James Bond: Quantum Of Solace

Daniel Craig storms back to the big screen as Ian Fleming’s legendary superspy in Quantum of Solace, the latest offering of the James Bond franchise. The movie is a sequel to the previous 007 caper, Casino Royale, and while not as good as its predecessor, it is still a worthy Bond adventure in its own right.

The film picks up directly after the events of Casino Royale, opening with a white-knuckle car chase through the Italian countryside as Bond brings Mr. White (Jesper Christensen) to an interrogation with M (Judi Dench). Unfortunately, things quickly go awry when M’s bodyguard turns on her, allowing White to escape. Shortly afterwards, MI-6 traces some of the bodyguard’s money to Haiti, where Bond encounters Dominic Greene (Mathieu Amalric), the seemingly benevolent chairman of the ecological reclamation firm Greene Planet, as well as the mysterious Camille (Olga Kurylenko). Camille has a personal vendetta against one of Greene’s associates, General Medrano (Joaquín Cosio). Bond soon learns that Greene is aiding Medrano in his efforts to overthrow the current Bolivian government – and that he is also backed by the CIA, including Bond’s old friend Felix Leiter (Jeffery Wright). As Bond works to unravel Greene’s conspiracy, he finds himself cut off from MI-6 and on the run from both Greene’s killers and the CIA’s own assassins. Bond is haunted by the memory of his one true love, Vesper Lynd, who betrayed him and was then killed at the conclusion of Casino Royale.

As in Casino Royale, the acting in this film is phenomenal. Craig absolutely shines as James Bond – once again bringing a raw, emotional energy to the role. Dench’s character M’s tense, yet seemingly maternal, relationship with Bond is a definite high point of the film, harkened back to the early Bond days. Unfortunately, the character lacks the emotion he had in the previous film; he now seems almost sociopathic in a way – just a bit too eager to kill. Likewise, Kurylenko superbly portrays Camille’s reckless desire for vengeance as well as her shattered innocence. Probably the only lackluster performance is that of Amalric’s Greene, though this is forgivable considering the script didn’t give him much to work with.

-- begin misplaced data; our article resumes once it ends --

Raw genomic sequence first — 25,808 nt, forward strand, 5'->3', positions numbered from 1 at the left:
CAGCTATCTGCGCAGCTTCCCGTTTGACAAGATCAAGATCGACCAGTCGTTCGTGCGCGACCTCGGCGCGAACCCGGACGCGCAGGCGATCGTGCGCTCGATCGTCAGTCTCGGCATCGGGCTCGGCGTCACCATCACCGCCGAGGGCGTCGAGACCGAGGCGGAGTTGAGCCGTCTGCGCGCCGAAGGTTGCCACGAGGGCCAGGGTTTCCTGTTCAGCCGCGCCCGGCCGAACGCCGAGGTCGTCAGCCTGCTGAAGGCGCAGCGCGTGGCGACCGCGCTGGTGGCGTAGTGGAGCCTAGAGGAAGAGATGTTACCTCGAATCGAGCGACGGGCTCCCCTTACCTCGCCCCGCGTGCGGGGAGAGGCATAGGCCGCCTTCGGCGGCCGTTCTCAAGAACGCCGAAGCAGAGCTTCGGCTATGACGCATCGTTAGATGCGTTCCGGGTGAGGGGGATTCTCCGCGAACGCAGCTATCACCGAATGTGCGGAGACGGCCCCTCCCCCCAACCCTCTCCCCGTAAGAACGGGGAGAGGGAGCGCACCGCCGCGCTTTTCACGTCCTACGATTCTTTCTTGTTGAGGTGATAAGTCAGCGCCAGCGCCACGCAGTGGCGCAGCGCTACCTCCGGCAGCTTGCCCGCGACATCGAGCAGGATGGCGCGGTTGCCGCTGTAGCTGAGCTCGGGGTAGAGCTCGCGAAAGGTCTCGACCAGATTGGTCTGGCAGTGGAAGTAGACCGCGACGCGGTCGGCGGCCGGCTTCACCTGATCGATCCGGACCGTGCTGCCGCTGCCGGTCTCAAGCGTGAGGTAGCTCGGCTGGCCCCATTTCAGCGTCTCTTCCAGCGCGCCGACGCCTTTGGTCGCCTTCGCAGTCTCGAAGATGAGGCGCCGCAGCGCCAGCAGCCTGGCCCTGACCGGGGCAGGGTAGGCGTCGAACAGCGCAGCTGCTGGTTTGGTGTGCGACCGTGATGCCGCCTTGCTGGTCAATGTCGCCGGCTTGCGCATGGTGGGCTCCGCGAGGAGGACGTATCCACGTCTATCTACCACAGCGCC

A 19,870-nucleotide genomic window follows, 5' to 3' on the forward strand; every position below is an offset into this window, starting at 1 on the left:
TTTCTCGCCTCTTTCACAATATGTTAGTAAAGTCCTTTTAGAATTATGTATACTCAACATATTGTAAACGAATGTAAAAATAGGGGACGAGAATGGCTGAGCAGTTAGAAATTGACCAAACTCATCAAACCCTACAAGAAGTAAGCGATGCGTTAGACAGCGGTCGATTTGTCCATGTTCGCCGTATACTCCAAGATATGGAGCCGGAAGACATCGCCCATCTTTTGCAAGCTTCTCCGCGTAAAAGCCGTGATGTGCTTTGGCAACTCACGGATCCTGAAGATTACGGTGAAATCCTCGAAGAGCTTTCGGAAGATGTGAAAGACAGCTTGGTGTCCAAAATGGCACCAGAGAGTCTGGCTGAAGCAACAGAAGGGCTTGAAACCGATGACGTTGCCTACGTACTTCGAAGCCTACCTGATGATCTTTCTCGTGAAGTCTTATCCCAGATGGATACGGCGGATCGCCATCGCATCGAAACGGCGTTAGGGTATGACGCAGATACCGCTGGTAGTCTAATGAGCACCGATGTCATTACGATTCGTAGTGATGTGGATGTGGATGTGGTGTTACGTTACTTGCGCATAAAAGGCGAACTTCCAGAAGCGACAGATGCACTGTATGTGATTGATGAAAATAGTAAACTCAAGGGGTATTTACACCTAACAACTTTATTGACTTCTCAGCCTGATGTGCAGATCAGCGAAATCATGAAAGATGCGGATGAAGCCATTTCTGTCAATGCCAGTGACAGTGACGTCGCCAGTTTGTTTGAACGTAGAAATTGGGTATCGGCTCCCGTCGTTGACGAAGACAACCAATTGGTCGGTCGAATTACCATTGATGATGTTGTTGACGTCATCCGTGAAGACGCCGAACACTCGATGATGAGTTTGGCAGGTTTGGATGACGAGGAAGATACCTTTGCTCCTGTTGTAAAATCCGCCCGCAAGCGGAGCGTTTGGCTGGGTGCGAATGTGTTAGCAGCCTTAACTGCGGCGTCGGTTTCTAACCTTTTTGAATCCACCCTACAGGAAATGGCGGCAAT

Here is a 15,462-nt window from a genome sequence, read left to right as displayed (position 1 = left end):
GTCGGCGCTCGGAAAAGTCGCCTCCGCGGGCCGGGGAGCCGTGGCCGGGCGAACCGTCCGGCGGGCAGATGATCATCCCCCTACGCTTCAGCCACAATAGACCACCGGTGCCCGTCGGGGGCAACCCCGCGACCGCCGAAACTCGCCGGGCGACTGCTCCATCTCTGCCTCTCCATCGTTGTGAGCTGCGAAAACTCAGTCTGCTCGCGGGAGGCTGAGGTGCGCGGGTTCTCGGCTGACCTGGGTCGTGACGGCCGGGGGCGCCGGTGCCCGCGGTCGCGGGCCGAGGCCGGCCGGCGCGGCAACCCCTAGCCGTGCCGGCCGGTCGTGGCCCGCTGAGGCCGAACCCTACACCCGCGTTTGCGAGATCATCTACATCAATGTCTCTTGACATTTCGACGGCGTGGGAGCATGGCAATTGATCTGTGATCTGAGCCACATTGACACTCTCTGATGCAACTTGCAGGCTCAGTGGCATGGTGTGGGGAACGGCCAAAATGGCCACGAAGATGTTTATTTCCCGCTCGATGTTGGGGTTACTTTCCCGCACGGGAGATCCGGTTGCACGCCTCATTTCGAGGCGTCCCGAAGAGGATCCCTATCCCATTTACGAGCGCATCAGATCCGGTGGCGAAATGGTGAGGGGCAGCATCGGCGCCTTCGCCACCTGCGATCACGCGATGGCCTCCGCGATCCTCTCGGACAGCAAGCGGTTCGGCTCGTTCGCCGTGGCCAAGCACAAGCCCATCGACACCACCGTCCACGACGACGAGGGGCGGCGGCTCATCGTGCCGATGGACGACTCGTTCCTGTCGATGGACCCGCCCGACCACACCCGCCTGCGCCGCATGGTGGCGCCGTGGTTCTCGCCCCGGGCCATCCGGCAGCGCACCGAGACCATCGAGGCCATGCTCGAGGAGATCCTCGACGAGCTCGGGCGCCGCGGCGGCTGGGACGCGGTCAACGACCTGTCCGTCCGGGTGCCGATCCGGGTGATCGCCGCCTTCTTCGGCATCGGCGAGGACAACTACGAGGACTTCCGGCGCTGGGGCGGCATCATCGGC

Unlike Royale, action fans will not be disappointed. Quantum is absolutely loaded with fast-pace car and boat chases, fight scenes and even a dogfight between two aircraft. Unfortunately, the plethora of action comes at the cost of a good deal of emotional interaction between the characters. Indeed, the only emotion Bond displays in the film is when he holds a dying agent in his arms, which abruptly ends when he disposes of the body – in a garbage dumpster. The action would also probably have been better if it had been shot differently: the chases and fights are composed primarily of shots that cut from one to the next very rapidly, reminiscent of the Bourne Identity. However, the camera in many of the chases and fights appears too close to the action, making it difficult to tell exactly what is going on.

The film’s biggest letdown has to be the title song. The film cuts from the spectacular opening car chase to the rock song “Another Way to Die,” sung by Jack White and Alicia Keys. While it is no doubt a good song, it does not sync very well with either the pace or tone of the rest of the film.

The bottom line with this film is that it is, unfortunately, not nearly as good as Casino Royale. However, it is still a very good film in its own right and is definitely worth watching, especially if you are a fan of James Bond.

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